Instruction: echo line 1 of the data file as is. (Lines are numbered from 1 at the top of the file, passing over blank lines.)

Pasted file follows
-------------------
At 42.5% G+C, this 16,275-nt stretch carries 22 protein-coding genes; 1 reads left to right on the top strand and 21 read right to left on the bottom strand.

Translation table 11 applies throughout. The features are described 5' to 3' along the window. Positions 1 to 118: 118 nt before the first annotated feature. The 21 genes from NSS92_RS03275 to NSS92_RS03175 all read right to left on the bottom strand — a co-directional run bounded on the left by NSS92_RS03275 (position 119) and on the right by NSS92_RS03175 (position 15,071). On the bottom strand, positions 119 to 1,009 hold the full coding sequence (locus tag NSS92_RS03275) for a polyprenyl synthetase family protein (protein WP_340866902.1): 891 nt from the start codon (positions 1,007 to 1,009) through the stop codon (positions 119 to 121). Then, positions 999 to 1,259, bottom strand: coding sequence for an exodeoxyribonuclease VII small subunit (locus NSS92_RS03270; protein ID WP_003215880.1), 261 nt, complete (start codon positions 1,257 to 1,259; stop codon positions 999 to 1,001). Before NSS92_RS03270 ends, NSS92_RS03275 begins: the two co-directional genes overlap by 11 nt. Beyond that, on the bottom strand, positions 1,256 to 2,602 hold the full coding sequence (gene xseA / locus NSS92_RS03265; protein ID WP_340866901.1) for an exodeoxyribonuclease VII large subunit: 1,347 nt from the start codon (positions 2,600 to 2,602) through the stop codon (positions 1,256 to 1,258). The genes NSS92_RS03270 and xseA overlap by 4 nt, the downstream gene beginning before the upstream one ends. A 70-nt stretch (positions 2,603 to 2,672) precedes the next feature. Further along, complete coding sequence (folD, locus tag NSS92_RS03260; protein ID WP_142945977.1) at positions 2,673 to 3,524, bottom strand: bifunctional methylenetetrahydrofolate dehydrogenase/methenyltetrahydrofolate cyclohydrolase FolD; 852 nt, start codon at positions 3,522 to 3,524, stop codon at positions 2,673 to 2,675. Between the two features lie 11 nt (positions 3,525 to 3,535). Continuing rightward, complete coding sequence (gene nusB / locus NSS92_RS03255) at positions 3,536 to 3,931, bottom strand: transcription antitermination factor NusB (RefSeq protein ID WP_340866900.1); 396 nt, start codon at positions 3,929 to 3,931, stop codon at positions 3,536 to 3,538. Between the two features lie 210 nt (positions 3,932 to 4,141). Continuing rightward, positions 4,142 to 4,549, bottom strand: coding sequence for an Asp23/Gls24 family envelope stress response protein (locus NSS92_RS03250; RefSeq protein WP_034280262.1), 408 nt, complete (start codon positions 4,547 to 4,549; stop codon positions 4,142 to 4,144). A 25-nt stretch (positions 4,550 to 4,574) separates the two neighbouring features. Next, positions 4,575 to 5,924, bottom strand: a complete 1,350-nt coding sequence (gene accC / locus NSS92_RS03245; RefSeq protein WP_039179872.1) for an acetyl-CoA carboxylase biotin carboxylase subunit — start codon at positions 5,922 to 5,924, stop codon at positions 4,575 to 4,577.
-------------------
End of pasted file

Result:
At 42.5% G+C, this 16,275-nt stretch carries 22 protein-coding genes; 1 reads left to right on the top strand and 21 read right to left on the bottom strand.